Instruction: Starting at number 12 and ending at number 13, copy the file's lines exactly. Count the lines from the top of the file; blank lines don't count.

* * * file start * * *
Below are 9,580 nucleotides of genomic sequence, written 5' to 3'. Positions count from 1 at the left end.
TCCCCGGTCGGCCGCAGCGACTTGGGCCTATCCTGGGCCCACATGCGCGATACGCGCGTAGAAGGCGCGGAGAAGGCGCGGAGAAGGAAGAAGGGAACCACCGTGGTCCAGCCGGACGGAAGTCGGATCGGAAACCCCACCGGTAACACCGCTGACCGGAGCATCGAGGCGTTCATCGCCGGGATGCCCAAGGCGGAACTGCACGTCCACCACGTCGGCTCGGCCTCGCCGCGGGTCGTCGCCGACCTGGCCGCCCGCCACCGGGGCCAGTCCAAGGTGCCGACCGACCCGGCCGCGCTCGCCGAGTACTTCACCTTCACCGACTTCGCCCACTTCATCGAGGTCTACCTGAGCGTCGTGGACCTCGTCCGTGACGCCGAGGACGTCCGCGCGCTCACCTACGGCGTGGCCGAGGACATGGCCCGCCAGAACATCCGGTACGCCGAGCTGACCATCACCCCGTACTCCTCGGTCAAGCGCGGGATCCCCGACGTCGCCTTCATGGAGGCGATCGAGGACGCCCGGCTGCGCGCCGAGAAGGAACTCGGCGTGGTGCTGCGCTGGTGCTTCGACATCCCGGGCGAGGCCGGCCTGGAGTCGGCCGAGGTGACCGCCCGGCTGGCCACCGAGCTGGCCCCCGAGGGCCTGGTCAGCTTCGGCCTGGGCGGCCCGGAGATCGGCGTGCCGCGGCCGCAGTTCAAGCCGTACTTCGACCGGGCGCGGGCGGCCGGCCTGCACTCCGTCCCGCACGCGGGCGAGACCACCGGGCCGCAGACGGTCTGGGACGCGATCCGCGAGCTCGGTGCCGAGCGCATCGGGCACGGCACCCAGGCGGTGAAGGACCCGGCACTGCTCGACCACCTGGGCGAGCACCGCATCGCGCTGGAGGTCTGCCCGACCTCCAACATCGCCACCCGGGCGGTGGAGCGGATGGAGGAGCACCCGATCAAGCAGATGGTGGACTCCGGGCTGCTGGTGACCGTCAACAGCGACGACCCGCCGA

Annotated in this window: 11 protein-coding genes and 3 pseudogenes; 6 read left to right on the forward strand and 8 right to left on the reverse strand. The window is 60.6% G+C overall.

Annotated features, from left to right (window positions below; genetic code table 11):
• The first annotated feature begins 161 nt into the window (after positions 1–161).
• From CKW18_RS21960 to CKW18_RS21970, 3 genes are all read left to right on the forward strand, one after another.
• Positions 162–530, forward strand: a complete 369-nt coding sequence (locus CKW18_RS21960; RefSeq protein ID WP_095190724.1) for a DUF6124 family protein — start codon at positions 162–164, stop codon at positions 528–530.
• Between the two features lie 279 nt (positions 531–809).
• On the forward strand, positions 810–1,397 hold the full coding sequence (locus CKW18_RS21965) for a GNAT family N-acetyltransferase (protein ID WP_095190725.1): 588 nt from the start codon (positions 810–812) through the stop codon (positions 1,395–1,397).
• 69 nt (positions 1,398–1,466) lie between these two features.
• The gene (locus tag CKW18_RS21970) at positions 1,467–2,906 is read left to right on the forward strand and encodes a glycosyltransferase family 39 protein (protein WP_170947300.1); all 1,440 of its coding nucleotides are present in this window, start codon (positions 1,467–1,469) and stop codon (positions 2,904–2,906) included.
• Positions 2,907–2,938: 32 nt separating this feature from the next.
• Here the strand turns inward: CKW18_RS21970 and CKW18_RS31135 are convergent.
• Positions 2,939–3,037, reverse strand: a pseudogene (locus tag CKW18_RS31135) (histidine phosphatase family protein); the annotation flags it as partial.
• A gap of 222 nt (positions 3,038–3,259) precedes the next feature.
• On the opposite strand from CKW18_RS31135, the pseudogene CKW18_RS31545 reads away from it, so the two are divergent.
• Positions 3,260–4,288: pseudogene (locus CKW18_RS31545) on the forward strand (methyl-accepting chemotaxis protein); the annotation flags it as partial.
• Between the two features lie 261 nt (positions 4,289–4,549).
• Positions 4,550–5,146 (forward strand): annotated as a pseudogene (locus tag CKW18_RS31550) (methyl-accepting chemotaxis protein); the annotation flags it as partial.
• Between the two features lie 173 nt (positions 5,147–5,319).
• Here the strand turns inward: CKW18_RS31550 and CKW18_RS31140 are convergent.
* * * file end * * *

• Positions 2,907–2,938: 32 nt separating this feature from the next.
• Here the strand turns inward: CKW18_RS21970 and CKW18_RS31135 are convergent.